When I was a street cop, I could generally talk my way in-and-out of most situations. I rarely got physical, and when I did, it was usually with someone who was already past any kind of sense; whether it be from drugs or simply because they were crazy. You have to be ready to go to red if necessary; but it’s worth trying de-escalation if you have the time, experience and wherewithal.
I used to teach a basic negotiation skills seminar. I’d teach it to cops, citizen groups, even did some “lunch” seminars at corporations. I offered very simple skills for people to get what they needed from a situation. Often, it was purely to de-escalate something that had gone too far. But like one guy told me, “Hey Roy, you can use these skills for everything from getting out of tough situations to getting your kids to eat their green beans.”
He was right.
The ASAP Survival Pack supports two people for up to 72
tough hours with food, water, a GPS and more. Avoiding
problems? Deterring trouble, or just being smart? All of the above.
An actual picture in my actual house. A strong
ready position means you can deter trouble.
In this case, the fire extinguisher, light and
handgun on a neck strap with a reload handy
can prevent trouble and help keep us out of it.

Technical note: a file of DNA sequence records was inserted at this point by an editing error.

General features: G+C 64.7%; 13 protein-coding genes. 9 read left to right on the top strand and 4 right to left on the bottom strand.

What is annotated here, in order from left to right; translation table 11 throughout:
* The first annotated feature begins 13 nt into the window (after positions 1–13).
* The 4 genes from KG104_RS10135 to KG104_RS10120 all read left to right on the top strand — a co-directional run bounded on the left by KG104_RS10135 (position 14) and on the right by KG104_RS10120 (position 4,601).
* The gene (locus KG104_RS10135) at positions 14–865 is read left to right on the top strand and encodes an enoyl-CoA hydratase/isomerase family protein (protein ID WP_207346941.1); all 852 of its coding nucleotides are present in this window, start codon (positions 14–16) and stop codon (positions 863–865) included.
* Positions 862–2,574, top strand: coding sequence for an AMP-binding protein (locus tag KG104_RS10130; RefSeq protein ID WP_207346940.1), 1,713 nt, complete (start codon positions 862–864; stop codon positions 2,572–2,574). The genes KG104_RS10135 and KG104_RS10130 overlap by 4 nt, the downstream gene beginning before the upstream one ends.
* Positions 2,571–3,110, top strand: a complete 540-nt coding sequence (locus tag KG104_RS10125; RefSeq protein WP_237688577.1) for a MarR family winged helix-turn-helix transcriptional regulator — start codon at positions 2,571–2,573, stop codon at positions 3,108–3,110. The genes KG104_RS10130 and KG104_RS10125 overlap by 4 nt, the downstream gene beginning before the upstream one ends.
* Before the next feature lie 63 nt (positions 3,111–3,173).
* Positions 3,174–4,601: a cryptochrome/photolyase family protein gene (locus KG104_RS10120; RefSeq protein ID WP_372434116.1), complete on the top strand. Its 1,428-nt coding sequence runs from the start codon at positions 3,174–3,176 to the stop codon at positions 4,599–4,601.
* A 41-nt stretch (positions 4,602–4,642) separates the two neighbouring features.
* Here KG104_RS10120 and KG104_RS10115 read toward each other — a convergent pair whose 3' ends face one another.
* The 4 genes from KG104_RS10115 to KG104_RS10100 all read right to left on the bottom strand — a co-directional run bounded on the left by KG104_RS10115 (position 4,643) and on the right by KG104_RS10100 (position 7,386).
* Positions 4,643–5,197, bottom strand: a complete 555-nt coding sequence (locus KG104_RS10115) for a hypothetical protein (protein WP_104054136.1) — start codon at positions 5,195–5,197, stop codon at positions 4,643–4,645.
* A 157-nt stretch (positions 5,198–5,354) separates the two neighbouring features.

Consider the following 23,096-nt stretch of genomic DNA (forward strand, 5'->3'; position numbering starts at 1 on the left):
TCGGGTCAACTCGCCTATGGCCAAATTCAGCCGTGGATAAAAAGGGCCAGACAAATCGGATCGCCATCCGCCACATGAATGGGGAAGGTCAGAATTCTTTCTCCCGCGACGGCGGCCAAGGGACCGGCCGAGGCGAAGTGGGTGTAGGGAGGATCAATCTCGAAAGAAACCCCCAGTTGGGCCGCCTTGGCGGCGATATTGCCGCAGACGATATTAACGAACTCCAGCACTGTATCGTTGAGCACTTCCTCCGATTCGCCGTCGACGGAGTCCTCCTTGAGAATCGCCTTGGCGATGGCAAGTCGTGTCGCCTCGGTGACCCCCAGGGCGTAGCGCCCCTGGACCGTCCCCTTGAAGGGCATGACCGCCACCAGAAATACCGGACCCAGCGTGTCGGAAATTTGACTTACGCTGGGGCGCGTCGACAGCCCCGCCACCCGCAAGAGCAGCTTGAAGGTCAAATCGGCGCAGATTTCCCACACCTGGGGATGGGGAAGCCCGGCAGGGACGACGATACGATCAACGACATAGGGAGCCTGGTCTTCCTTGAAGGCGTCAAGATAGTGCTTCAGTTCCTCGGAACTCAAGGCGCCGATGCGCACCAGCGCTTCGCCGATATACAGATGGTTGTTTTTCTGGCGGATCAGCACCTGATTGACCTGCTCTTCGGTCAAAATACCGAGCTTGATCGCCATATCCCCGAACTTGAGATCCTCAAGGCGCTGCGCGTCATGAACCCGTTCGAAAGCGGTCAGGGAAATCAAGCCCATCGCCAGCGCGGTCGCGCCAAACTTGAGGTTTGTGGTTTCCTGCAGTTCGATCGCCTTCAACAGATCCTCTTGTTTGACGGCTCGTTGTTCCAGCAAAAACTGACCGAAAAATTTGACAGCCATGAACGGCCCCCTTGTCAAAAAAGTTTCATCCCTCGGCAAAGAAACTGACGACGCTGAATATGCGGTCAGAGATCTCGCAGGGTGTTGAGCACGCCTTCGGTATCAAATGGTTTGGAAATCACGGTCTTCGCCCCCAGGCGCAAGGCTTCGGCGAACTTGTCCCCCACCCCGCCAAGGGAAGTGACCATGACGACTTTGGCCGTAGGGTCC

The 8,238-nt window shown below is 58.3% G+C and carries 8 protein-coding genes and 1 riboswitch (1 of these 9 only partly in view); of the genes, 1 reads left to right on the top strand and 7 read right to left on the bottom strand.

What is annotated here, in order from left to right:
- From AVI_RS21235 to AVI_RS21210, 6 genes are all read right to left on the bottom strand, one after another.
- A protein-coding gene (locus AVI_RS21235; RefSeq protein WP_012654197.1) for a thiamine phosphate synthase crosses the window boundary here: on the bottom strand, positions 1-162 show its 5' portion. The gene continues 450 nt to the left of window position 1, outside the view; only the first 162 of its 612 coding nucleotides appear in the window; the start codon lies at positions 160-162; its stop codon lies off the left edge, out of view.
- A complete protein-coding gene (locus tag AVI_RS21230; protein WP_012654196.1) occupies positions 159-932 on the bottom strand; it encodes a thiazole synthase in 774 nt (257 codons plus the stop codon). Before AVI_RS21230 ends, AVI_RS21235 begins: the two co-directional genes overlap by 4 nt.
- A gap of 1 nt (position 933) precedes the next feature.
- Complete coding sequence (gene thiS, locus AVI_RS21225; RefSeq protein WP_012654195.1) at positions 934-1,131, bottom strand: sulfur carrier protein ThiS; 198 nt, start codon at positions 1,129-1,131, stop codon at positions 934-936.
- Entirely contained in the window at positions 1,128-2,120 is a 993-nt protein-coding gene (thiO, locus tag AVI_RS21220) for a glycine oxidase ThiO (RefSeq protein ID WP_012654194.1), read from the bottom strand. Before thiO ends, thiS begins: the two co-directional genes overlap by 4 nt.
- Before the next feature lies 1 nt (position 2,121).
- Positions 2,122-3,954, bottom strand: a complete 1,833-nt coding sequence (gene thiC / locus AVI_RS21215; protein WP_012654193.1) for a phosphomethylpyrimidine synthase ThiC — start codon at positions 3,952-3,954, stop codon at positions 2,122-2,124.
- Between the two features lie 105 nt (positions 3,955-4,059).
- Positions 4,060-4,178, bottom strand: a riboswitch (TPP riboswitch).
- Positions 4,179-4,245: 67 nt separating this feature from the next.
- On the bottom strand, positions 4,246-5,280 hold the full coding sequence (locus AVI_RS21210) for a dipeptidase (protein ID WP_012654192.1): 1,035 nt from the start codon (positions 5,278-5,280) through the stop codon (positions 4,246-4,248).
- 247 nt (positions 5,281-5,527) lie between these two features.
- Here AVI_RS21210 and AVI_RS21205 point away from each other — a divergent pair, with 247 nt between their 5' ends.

I could go on for thousands of words; offer you some very specific situations and actions to take from them. But it’s better to offer a response mode for the unexpected — whatever that might be. Let’s just come out and say it: “If a situation doesn’t feel right, it probably isn’t.” Learn to develop your instincts; learn to listen to them, and then learn to trust them.
Stay in yellow all the time. Your kids or neighbors might be in oblivious white, but there’s no reason you can’t be in yellow, paying attention to what’s going on around you. If that sounds like a good idea; if you like taking responsibility for your own safety, the safety of your family and the people around you, then you are a sheepdog. Trust me when I say, it’s a good feeling to be a sheepdog and not a sheep.
Looks like fun, right? But don’t go into it with blinders on.
Pay attention since nobody is responsible for your safety
but you. Condition yellow here, at best.
Looking For More?
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This special edition can help you make sure you have the right accessories and many other resources to ensure that you can defend yourself and your family.
PERSONAL SAFETY: It’s Not Up To Anybody Else
KIDS AND GUNS: Starting ‘Em Young
THE AK-47: Then And Now
SELF-DEFENSE: For Those With Physical Disabilities
STAG ARMS MODEL 3: Upgrading A Combative Carbine
MARTIAL BLADE CONCEPTS: Practical/Realistic Self-Defense
CARRY STRATEGIES: What Goes Where And Why
WHICH SHOOTING SCHOOL? How To Choose The Right One
CONCEALMENT FOR THE COMMON MAN DEFENSE IN LAYERS: Equipping The Homestead
Plus Much More: Includes New Products You Must Have! 2011 Catalog Of Currently Available Handguns, Knives, Lasers And Lights.
180 pages of real, top-quality paper loaded with personal defense features.